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Baldwin v. State

Supreme Court of Alabama
Feb 12, 1920
85 So. 304 (Ala. 1920)


4 Div. 841.

February 12, 1920.

Appeal from Circuit Court, Geneva County; H. A. Pearce, Judge.

E. C. Boswell, of Hartford, and Farmer, Merrill Farmer, of Dothan, for appellant.

The description of the property was not sufficient. 6 Ala. 845; 87 Ala. 80, 6 So. 391; 147 Ala. 104, 41 So. 911. Several lesser offenses are included in the charge, and the verdict was general, and will not support the judgment of the court. 40 Ala. 21; 16 Ala. 781; 42 Ala. 510; 17 Ala. 627.

J. Q. Smith, Atty. Gen., for the State.

No brief reached the reporter.

We regard the indictment in this case as sufficient in its allegation as to the identity of the property taken from the person of its owner. "The indictment must state the facts constituting the offense in ordinary and concise language, without prolixity or repetition, in such a manner as to enable a person of common understanding to know what is intended," etc. Code of 1907, § 7134; Pfister v. State, 84 Ala. 432, 4 So. 395. It is impossible to read this indictment and be in doubt as to the import of the words employed. A $20 bill of the value of $20 to the common understanding means a $20 government or bank note of the sort which passes from hand to hand as a measure of value and a medium of exchange in the ordinary business transactions of the country, and so it is not to be presumed that either the defendant or the jury were left in doubt as to the complete meaning of the charge against defendant. Hence our opinion that the property was sufficiently described for the purposes of this indictment for robbery. Wesley v. State, 61 Ala. 282. Further we need not go.

The indictment charged robbery in a single count, and the jury in their verdict found defendant "guilty as charged." It is true that the charge of robbery contained the lesser charge of larceny, of which, in a proper state of the evidence, the defendant might have been convicted (Morris v. State, 97 Ala. 82, 12 So. 276), but in that event it would have been necessary for the verdict to designate the offense for which conviction was had; such a verdict operating as an acquittal of the graver offense charged. The verdict in this case cannot be misconstrued, and the sentence in pursuance of the punishment fixed by the jury was correct.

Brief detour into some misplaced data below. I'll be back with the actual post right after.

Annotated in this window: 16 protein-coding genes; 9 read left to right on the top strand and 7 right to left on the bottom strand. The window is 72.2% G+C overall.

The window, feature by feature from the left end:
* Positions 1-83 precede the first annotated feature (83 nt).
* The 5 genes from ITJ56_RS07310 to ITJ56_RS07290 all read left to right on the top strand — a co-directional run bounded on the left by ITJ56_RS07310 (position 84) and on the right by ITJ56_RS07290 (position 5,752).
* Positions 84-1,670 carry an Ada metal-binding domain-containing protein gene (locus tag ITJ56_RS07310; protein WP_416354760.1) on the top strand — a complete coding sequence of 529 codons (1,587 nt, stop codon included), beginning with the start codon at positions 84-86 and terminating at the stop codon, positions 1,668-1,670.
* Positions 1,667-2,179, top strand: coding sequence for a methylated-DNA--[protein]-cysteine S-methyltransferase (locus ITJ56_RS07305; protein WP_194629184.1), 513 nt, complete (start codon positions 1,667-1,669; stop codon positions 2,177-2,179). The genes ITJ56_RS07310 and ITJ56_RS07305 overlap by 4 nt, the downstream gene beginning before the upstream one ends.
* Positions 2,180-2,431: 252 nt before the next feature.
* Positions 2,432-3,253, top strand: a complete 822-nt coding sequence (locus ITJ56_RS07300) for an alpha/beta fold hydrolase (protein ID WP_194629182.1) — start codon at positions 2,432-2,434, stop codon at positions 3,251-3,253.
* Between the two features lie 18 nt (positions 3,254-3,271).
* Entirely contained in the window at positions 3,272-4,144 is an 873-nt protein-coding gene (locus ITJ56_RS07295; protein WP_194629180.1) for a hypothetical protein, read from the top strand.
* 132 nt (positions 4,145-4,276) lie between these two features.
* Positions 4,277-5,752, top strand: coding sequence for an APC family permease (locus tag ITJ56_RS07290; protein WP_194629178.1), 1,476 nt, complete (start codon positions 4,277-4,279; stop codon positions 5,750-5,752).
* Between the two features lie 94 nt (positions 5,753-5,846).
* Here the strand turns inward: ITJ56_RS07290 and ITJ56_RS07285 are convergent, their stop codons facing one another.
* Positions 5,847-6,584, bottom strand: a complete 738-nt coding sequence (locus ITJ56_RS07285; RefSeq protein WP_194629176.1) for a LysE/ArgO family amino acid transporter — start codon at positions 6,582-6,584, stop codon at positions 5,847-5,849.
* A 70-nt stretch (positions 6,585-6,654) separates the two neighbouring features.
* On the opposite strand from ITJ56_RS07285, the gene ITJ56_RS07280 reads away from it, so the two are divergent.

Turner v. State, 40 Ala. 21, cited by appellant, presented a very different question. In that case the ruling was simply that on the trial of an indictment under a section of the Code of 1852 it was necessary that the jury fix the punishment, and that the verdict rendered was void for its failure in that particular. Nor are homicide cases in point, for in them the statute requires that the jury ascertain the degree of the crime, and this requirement has been held to be mandatory even where the jury finds the defendant guilty of murder in the first degree. Howerton v. State, 191 Ala. 13, 67 So. 979. And so even where the charge is one of murder committed by means of poison which can be nothing but murder in the first degree. Johnson v. State, 17 Ala. 618, 627.


ANDERSON, C. J., and GARDNER and BROWN, JJ., concur.

Summaries of

Baldwin v. State

Supreme Court of Alabama
Feb 12, 1920
85 So. 304 (Ala. 1920)
Case details for

Baldwin v. State

Case Details

Full title:BALDWIN v. STATE

Court:Supreme Court of Alabama

Date published: Feb 12, 1920


85 So. 304 (Ala. 1920)
85 So. 304

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